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Personal Site

By Brian Sunter

Posted in Programming, Frontend, Project

Eleventy static site generator
Eleventy static site generator

I've rewritten my personal site using Eleventy, a Javascript static site generator and am hosting it on Cloudfront configured by Terraform.

What is a Static Site Generator?

Static sites are a way to make web pages by generating html from content files like markdown. Static sites are different that content management systems (CMS) like Wordpress, which needs a dedicated server and database to render pages when users visit the url. Static sites are much simpler, because they render all the pages ahead of time and cache this static content. This allows them to be hosted much more simply, cheaply, and reliably. One potential downside of static sites is you need to write content in a language like markdown instead of using a GUI editor, but the GUI tools for writing markdown are improving.


I've tried a number of static site generators but Eleventy is the simplest, most convenient, and most configurable solution I've found. It has some unique features, like being able to mix different template languages in layouts and create pages from data files like json.

I've tried a number of other static site generators like Jekyll, Hugo, perun, and Hakyll but all were either not customizable enough or didn't have a good enough build system. I use gulp to optimize the assets, which has many plugins for handling things like images.

Eleventy works like other static sites, where you have a folder of markdown files with yaml metadata at the top and a folder of templates, and your markdown is rendered as html inside the templates.

Markdown Blog Post

layout: blog
title: first post

# This is a Title
This is an example post.

Blog Post layout

layout: layouts/base.njk

<h1>{{ title }}</h1>
{{ content | safe }}
<p><a href="{{ '/' | url }}">Home</a></p>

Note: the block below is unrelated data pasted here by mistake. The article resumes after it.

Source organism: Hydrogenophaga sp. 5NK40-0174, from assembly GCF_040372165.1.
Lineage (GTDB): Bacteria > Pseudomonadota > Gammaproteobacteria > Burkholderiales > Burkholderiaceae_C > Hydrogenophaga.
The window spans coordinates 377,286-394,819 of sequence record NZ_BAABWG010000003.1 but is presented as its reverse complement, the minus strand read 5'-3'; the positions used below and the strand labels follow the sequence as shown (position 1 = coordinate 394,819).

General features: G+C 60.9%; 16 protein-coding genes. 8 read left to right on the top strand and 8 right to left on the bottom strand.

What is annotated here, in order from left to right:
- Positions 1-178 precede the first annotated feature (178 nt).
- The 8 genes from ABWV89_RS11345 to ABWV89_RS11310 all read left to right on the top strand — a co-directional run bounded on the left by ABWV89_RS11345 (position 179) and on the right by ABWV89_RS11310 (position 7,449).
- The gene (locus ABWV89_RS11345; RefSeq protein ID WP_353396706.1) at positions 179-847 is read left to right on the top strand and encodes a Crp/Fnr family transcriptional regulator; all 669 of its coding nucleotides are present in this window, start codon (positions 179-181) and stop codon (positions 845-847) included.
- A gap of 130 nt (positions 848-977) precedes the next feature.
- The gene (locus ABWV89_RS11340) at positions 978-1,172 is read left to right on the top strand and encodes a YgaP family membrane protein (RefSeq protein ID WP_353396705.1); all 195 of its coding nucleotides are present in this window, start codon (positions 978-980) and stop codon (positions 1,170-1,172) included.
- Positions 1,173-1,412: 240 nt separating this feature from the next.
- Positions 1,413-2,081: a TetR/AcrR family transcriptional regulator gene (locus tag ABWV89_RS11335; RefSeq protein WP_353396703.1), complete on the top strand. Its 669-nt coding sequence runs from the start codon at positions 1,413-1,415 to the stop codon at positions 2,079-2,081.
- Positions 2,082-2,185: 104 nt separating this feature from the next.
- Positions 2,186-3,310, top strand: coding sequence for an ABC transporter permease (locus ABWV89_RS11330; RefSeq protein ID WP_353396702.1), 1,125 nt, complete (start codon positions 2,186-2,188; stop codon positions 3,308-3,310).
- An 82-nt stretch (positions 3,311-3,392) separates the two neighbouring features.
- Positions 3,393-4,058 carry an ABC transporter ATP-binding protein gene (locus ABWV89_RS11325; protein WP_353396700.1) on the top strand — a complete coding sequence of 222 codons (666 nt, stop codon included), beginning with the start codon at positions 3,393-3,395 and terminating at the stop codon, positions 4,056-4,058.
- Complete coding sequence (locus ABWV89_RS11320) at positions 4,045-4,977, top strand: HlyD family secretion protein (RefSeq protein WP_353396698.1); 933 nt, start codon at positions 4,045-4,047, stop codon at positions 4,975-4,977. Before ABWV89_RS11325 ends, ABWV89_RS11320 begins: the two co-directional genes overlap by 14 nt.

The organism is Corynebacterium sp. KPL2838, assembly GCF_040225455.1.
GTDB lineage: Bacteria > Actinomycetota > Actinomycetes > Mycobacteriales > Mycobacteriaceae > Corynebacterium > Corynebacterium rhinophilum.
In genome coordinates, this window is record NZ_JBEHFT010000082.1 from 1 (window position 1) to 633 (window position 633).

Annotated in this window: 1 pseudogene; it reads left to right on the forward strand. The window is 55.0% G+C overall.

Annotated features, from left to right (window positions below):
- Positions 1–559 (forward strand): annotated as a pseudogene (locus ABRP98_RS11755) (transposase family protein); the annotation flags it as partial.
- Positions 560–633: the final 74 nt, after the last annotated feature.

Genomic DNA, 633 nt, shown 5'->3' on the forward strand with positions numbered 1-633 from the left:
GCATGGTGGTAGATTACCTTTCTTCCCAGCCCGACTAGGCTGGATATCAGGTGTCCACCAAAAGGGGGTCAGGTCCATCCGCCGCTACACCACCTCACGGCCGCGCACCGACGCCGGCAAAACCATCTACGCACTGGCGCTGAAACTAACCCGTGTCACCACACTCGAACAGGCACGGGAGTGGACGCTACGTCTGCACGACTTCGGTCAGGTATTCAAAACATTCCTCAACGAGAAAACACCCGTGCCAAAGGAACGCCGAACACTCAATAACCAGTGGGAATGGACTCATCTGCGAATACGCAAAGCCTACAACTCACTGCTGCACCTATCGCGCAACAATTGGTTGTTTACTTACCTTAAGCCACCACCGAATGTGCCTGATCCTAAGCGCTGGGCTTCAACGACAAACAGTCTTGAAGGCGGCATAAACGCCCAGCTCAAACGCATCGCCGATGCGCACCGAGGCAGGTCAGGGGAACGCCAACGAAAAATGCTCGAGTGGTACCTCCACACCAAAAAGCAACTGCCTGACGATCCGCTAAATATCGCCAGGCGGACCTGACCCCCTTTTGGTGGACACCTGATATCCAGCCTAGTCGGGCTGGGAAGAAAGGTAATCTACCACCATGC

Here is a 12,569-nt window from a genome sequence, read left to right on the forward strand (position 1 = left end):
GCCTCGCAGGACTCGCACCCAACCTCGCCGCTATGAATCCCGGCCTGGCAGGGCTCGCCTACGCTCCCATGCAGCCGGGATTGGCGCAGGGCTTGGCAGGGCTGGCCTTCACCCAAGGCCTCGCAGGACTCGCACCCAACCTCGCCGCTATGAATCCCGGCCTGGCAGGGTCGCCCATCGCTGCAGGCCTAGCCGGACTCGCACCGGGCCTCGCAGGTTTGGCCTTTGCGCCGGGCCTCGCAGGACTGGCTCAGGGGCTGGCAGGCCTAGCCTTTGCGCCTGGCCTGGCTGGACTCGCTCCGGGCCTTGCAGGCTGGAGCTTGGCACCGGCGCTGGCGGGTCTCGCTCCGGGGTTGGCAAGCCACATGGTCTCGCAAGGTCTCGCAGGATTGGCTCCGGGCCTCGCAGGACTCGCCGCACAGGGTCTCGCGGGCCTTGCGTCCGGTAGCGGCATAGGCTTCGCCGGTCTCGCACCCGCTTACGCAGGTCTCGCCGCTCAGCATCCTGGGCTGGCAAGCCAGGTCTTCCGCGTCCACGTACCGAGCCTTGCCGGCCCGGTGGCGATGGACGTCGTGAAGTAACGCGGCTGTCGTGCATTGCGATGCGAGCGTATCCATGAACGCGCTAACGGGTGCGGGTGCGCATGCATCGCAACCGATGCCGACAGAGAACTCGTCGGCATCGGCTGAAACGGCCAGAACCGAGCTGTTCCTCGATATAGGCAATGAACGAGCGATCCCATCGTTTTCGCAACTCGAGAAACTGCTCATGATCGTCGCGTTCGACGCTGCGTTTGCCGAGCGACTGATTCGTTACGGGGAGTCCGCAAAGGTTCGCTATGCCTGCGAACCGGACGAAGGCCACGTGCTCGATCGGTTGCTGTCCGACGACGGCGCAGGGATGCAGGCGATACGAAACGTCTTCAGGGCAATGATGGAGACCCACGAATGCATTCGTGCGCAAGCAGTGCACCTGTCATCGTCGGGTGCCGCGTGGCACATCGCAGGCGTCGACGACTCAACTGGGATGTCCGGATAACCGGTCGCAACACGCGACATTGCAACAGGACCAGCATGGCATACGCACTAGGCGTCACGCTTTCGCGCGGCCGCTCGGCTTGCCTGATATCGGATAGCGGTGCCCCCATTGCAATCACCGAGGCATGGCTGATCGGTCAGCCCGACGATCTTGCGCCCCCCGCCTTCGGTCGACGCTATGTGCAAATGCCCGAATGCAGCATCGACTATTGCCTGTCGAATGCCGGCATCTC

Folder Structure

├── blog
│ └──
├── package-lock.json
├── package.json
├── src
│ ├── _data
│ │ └── siteData.json
│ ├── _includes
│ │ └── layouts
│ │ ├── base.njk
│ │ └── blog.njk
│ ├── images
│ │ └── placeholder.gif
│ ├── index.njk
│ ├── scripts
│ │ ├── index.js
│ │ └── modules
│ │ └── list.js
│ └── styles
│ ├── _reset.scss
│ └── index.scss
└── webpack.config.js

Tailwind CSS

Tailwind CSS is a CSS framework similar to Bootstrap but slightly lower level. For example, Tailwind CSS doesn't include premade buttons, but the buttons are easy to create by decorating the html with classes.

A side effect of these css frameworks is the html can get bloated, but this isn't a big problem if you're using components and templates. You can accomplish a lot while writing very little CSS. It also makes CSS conflicts on deeply nested components less likely.

<button class="bg-blue-500 hover:bg-blue-700 text-white font-bold py-2 px-4 rounded">

You can still extract this out to css with @apply

<button class="btn-blue">

.btn-blue {
@apply bg-blue-500 text-white font-bold py-2 px-4 rounded;
.btn-blue:hover {
@apply bg-blue-700;


PurgeCSS looks at your html files and removes all unused CSS. Tailwind is usually 58kb minified and gziped but PurgeCSS compresses it down to the 2.9kb subset I'm actually using on my website.


I use the eleventry pwa plugin which has Workbox support. This precaches most of the website so it's available offline. Most of the content should be loaded before you try to visit it.

Cloudfront, S3, and Build Pipeline

I've completely specified the cloud hosting and deploy pipeline using terraform. The terraform configuration can deploy the following with a small config file with your app name, desired domain or subdomain, and github repo name:

  • S3 Bucket for storing assets
  • Cloudfront CDN with https and www. redirection
  • Provision SSL for domain or subdomain
  • AWS CodeBuild and CodePipeline for deploy on commit
region = "us-east-1"
domain = ""
zone_id = "Z26YPOHMFFRJP4"
app_name = "personal-site"
git_repository_owner = "briansunter"
git_repository_name = "site"
git_repository_branch = "master"

AWS Code Pipeline With this setup my site deploys and is live within 2 minutes of pushing a commit.


I have a custom gulp build pipeline for compiling markdown files into RevealJS talks. This allows me to write simple markdown files and get a decent slidedeck.

const compileTalks = (done) => {
return src(paths.talks.source)
.pipe(plumber({ errorHandler: onError }))
.pipe(rename((path) => {
path.dirname += ('/' + path.basename);
path.basename = 'index';
message: 'Compile talks complete'

Talks Example


Mind Maps

Another interesting feature is automatically compiling freemind format "Mind Maps" into nice diagrams. I use Mind Node to edit the mind maps.

Mind Maps

App Dashboard Mind Maps

Brian Sunter
Brian Sunter

I've spent all my life on top of a mountain, learning the way of the Ninja Dev.